James Stewart, John Wayne, Lee Marvin, Andy Devine, Vera Miles, and Edmond O'Brien in The Man Who Shot Liberty Valance (1962)


(director/writer: John Ford; screenwriters: James Warner Bellah/Willis Goldbeck/story by Dorothy M. Johnson; cinematographer: William H. Clothier; editor: Otho Lovering; music: Cyril Mockridge; cast: James Stewart (Ransom Stoddard), John Wayne (Tom Doniphon), Vera Miles (Hallie Stoddard), Lee Marvin (Liberty Valance), Edmond O’Brien (Dutton Peabody), Andy Devine (Marshal Link Appleyard), Woody Strode (Pompey), Carleton Young (Maxwell Scott); Runtime: 123; MPAA Rating: NR; producer: Willis Goldbeck/John Ford; Paramount Pictures; 1962)
“John Ford’s most complete vision about the passing of the Old West.”

Reviewed by Dennis Schwartz

This is John Ford’s most complete vision about the passing of the Old West and the telling of how legends are made. Ford uses the famous quote, said in the film by a newsman, “When truth becomes legend, print the legend.” Over the years “Liberty” gained in reputation as a classic Western of repute, though when it first was released many critics panned its overly nostalgic characterizations as hogwash. The film’s fascination lies less in what it is in itself than in what it says about both the viewer’s and director’s idea of a Western. I found it lively but in a cartoonish way, and too awkward and too obvious to move me over to its side. It became for me also too annoying in its cornball characterizations and pining for nostalgia, but I did appreciate somewhat a few of its comedic scenes as farce. But if you’re a fan of John Ford and relish in his career long simplistic sentiments of the way good triumphed over evil in the West, reminding me of the shallow way President Bush 11 looks at history, then you might take pleasure in the way Ford laid out many of his familiar themes of the dispute between the untamed prairie and the cultivated garden. Those conflicts make up the myths of the west that movie lore has exploited until the Western has become almost extinct in modern filmmaking. This b/w film, shot on a soundstage, was also the last Western made by Wayne and Ford together.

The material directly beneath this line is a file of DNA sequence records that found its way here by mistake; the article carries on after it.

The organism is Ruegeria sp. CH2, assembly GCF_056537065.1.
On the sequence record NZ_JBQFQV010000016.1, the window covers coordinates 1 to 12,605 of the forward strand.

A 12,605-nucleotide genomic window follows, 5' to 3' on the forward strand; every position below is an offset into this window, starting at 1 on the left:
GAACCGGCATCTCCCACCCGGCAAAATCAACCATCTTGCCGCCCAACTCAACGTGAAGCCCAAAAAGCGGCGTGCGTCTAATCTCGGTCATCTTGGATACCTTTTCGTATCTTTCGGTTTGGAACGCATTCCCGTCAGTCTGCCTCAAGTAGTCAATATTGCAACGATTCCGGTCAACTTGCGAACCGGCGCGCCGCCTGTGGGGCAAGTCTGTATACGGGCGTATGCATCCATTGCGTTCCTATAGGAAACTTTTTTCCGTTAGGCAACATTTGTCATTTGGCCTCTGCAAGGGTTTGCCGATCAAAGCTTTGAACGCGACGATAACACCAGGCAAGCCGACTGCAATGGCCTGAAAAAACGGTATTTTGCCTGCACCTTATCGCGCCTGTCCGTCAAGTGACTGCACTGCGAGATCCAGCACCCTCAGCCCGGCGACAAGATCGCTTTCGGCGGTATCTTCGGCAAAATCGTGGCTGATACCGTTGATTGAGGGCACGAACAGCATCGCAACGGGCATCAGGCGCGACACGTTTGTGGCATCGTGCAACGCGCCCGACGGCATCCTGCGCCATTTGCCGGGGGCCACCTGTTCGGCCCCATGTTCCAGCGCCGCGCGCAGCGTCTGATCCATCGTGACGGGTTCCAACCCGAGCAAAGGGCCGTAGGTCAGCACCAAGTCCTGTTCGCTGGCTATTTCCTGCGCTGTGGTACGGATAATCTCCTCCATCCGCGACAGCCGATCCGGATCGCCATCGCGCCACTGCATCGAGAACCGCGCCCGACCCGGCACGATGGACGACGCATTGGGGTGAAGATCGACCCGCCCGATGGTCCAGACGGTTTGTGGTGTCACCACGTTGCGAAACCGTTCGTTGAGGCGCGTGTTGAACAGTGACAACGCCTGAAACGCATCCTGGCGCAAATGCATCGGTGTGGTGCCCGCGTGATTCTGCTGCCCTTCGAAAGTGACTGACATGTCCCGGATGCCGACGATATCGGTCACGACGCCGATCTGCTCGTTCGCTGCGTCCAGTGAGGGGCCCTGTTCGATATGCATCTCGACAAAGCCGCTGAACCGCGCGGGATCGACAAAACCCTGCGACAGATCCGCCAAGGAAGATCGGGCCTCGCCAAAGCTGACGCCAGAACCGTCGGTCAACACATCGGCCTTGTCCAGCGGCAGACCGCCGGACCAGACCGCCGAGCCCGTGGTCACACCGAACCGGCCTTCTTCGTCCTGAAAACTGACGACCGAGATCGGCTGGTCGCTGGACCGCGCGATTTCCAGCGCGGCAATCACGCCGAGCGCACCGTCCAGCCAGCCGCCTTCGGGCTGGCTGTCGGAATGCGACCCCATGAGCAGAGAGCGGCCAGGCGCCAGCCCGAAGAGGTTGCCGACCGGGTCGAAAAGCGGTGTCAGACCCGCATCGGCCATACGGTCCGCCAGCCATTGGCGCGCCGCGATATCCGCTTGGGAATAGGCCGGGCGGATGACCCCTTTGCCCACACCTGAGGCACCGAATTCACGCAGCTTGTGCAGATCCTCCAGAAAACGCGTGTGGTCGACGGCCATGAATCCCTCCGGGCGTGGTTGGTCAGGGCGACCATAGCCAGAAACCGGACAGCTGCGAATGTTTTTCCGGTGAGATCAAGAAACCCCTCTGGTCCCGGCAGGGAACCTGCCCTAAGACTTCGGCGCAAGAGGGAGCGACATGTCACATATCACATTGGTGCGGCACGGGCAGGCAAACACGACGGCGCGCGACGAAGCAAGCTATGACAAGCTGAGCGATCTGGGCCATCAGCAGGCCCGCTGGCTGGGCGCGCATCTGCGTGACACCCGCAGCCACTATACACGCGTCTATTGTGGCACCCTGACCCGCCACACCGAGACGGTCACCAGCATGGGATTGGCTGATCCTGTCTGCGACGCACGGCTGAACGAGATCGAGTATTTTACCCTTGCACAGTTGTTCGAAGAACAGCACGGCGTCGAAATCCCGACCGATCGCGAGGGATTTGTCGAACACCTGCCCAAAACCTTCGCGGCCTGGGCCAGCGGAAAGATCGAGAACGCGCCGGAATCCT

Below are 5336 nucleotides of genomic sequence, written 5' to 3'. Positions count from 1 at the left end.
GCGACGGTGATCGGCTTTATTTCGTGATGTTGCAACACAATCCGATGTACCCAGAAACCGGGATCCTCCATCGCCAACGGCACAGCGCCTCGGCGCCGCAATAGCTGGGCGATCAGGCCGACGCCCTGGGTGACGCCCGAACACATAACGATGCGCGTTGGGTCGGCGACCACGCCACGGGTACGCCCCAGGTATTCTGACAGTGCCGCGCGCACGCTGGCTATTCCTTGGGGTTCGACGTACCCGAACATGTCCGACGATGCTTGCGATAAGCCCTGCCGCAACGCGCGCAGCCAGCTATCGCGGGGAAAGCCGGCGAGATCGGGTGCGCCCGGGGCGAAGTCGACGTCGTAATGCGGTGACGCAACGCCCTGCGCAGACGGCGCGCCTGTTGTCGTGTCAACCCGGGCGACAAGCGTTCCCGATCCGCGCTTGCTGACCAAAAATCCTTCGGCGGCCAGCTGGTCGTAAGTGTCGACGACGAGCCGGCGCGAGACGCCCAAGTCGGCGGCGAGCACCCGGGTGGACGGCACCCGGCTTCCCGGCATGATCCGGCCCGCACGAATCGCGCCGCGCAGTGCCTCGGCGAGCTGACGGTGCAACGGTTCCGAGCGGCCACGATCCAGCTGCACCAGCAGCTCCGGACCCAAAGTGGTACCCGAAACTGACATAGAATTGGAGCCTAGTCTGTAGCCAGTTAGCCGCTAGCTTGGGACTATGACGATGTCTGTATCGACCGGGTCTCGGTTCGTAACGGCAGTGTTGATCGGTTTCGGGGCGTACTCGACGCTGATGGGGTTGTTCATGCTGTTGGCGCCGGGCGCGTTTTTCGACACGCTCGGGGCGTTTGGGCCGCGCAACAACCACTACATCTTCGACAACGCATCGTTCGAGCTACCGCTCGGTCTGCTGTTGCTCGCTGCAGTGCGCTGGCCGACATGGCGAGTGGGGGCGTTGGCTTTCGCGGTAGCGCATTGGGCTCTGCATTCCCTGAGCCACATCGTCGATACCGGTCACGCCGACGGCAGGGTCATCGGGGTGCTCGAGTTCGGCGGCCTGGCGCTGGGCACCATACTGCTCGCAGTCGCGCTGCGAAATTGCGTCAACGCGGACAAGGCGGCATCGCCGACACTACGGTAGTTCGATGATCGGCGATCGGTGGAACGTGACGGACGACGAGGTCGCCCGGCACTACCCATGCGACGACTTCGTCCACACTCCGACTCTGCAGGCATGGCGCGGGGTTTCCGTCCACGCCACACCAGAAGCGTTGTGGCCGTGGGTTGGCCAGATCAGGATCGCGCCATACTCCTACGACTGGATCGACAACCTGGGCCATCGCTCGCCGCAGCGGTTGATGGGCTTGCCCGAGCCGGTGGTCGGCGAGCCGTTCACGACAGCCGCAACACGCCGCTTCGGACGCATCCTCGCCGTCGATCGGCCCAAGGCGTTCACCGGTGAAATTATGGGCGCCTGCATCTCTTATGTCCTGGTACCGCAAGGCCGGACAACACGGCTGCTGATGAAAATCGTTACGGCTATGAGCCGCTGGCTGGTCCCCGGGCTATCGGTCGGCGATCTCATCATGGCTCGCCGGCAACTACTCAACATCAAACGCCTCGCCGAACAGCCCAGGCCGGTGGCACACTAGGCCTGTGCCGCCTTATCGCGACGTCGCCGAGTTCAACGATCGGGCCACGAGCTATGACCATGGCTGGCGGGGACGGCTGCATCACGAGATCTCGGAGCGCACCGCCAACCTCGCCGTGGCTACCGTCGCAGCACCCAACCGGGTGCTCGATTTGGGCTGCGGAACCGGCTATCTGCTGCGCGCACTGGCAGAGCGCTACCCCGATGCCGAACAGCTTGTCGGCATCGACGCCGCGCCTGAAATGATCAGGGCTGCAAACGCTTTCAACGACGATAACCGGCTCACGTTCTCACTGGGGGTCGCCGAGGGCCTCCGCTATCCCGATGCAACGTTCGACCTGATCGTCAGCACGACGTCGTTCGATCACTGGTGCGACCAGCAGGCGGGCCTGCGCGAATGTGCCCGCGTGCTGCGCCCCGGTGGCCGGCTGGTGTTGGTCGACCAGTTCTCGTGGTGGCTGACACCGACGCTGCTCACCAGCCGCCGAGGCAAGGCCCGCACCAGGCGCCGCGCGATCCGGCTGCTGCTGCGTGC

The film opens as the train pulls into a sleepy frontier town called Shinbone and two dignified elderly passengers embark, Ransom and Hallie Stoddard (James Stewart & Vera Miles), who are met by an elderly man with a horse and buggy by the name of Link Appleyard (Andy Devine). The cub reporter at the station doesn’t recognize them, but the trainman points out that’s the respected Senator Stoddard returning to the town where he became famous. The reporter informs his editor (Carleton Young), who requests an interview to find out why he returned. When he tells the newsmen of the Shinbone Star that he once worked for the paper and that he’s here for the funeral of Tom Doniphon (John Wayne) and indicates he wants to visit his old friend without fanfare, he realizes no one else seems to know of old man Doniphon’s funeral as a pauper. So Ransom decides to relate the whole story to the local press– the way things really were in the old days before the railroad changed things.